Vol 3-4 Commentary

Commentary: NSAID-Induced Corneal Melt: Clinical Importance, Pathogenesis and Risk Mitigation

Basil Rigas1*, Wei Huang2,3, Robert A. Honkanen2

1Departments of Preventive Medicine, Stony Brook University, Stony Brook, NY, 11794-8175; USA

2Departments of Ophthalmology, Stony Brook University, Stony Brook, NY, 11794-8175; USA

3Second Xiangya Hospital, Central South University, Changsha, Hunan, CN, China

DOI: 10.29245/2578-3009/2019/4.1179 View / Download Pdf
Vol 3-4 Review

Immunosuppressive drugs in organ transplantation to prevent allograft rejection: Mode of action and side effects

Elisa Claeys, Kurt Vermeire*

KU Leuven Department of Microbiology, Immunology and Transplantation, Rega Institute, Laboratory of Virology and Chemotherapy, B-3000 Leuven, Belgium

Organ transplantation is a life-saving therapeutic intervention that contributes to a better quality of life in patients with end-stage organ failure. Drastically improved outcome after organ transplantation occurred with the discovery and use of immunosuppressive drugs to prevent or treat allograft rejection. Development of several immunosuppressive agents offers the option for a multidrug approach with non-overlapping toxicities. Still, the side effects of these agents can be severe, resulting in a shorter life expectancy for transplant patients compared to the general population. Therefore, the development of new immunosuppressive therapies that promote immune tolerance without the side effects observed today is needed. In this review, we will discuss the mechanism of allograft rejection as well as the mode of action and side effects of currently used immunosuppressive agents.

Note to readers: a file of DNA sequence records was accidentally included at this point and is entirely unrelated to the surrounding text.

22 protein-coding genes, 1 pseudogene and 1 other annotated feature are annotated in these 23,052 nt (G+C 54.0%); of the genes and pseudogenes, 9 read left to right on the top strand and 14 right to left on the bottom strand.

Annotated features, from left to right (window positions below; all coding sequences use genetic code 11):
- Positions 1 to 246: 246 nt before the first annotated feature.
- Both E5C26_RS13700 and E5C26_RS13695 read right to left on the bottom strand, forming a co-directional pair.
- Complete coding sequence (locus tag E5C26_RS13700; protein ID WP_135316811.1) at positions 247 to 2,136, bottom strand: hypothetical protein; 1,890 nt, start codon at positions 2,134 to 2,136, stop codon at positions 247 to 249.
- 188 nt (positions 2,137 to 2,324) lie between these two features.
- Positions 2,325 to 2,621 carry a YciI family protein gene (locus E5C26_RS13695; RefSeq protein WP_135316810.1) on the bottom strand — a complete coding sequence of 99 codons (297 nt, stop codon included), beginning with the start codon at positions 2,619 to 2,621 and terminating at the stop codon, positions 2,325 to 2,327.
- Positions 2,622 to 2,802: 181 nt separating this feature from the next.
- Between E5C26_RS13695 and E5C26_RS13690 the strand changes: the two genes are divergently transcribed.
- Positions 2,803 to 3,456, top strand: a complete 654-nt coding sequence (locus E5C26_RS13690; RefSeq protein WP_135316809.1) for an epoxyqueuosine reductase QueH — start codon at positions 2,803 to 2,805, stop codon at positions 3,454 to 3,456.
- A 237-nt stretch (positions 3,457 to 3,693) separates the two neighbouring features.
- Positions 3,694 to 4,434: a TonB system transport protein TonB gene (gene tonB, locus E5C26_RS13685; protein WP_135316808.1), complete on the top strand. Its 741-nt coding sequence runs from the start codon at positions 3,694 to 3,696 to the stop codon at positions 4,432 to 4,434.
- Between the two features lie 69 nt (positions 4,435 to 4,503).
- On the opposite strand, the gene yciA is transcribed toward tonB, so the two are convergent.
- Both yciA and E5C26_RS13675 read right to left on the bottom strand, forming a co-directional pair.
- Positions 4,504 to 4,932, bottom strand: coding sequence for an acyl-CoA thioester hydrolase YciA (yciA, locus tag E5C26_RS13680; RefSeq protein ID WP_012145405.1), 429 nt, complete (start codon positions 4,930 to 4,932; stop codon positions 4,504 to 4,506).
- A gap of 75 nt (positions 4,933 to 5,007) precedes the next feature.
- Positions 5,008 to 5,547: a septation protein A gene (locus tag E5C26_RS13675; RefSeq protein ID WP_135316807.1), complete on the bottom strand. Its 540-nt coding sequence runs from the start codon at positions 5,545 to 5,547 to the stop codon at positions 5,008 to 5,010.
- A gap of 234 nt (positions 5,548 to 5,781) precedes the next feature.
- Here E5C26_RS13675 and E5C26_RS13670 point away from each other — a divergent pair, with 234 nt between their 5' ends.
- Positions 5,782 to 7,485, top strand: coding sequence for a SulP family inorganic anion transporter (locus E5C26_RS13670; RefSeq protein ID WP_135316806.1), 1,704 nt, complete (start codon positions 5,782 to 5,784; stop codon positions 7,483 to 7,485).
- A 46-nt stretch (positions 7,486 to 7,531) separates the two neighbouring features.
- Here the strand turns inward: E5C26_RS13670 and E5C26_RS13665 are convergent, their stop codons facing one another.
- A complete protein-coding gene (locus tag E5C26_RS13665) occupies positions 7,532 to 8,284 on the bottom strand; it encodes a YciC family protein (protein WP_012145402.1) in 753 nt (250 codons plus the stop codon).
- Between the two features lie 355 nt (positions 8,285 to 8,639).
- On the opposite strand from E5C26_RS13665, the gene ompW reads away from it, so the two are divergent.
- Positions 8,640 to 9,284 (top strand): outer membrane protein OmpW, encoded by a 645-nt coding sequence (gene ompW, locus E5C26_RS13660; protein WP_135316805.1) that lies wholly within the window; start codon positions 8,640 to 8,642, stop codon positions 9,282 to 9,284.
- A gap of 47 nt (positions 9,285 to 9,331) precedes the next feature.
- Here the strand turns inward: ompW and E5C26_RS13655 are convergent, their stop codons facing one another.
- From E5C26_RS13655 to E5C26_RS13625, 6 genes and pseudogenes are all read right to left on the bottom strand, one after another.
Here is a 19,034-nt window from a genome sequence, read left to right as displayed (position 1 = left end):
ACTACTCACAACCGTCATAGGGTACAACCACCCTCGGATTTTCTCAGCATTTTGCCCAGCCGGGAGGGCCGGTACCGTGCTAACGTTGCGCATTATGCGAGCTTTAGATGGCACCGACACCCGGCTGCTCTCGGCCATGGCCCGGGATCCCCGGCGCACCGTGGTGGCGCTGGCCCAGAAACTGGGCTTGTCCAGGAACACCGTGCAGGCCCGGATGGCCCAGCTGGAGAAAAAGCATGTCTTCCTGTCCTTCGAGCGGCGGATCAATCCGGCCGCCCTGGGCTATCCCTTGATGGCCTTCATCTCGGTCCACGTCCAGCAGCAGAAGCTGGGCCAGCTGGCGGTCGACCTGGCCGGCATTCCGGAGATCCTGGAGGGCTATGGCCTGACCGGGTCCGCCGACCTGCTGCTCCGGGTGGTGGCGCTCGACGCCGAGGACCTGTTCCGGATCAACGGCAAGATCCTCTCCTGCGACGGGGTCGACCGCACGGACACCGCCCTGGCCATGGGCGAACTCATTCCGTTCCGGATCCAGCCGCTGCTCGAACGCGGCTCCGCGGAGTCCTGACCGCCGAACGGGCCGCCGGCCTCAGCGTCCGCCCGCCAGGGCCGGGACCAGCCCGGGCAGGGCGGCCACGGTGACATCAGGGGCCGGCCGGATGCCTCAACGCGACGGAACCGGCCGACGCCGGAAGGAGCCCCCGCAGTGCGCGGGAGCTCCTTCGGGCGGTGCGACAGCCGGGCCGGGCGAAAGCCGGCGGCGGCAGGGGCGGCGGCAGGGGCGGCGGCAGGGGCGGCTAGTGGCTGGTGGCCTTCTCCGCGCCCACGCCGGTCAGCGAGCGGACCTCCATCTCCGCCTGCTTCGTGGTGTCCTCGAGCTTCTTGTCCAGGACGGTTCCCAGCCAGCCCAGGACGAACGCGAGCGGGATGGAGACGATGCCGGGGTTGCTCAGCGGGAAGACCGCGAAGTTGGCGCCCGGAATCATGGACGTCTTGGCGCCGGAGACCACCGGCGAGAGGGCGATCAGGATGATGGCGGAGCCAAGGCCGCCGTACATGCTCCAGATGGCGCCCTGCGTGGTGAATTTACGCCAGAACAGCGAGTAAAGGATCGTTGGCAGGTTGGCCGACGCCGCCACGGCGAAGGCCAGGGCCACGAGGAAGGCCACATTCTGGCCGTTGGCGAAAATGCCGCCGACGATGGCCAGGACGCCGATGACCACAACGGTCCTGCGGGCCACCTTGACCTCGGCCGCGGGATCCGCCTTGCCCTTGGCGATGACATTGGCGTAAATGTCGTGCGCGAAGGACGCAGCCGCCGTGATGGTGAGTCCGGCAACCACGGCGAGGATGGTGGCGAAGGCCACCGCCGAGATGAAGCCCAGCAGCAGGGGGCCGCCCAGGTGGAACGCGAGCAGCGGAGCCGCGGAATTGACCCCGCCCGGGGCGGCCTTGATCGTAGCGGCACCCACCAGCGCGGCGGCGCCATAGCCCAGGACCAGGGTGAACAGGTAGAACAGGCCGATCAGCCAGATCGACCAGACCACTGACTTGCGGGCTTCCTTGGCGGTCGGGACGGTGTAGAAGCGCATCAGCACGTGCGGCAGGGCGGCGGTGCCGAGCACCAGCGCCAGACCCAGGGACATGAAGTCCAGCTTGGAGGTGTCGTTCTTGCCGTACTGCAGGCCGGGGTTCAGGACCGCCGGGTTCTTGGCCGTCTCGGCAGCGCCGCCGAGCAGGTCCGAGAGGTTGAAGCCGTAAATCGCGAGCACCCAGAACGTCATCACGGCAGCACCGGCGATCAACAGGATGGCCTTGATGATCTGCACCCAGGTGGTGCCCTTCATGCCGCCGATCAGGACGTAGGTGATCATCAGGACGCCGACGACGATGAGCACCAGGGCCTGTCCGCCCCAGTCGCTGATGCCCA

APC, antigen-presenting cell; ATG, antithymocyte globulin; IL, interleukin; MHC, major histocompatibility complex; MMF, mycophenolate mofetil; mTOR, mammalian target of rapamycin; NFAT, nuclear factor of activated T cells; Th, T helper; Treg, regulatory T

DOI: 10.29245/2578-3009/2019/4.1178 View / Download Pdf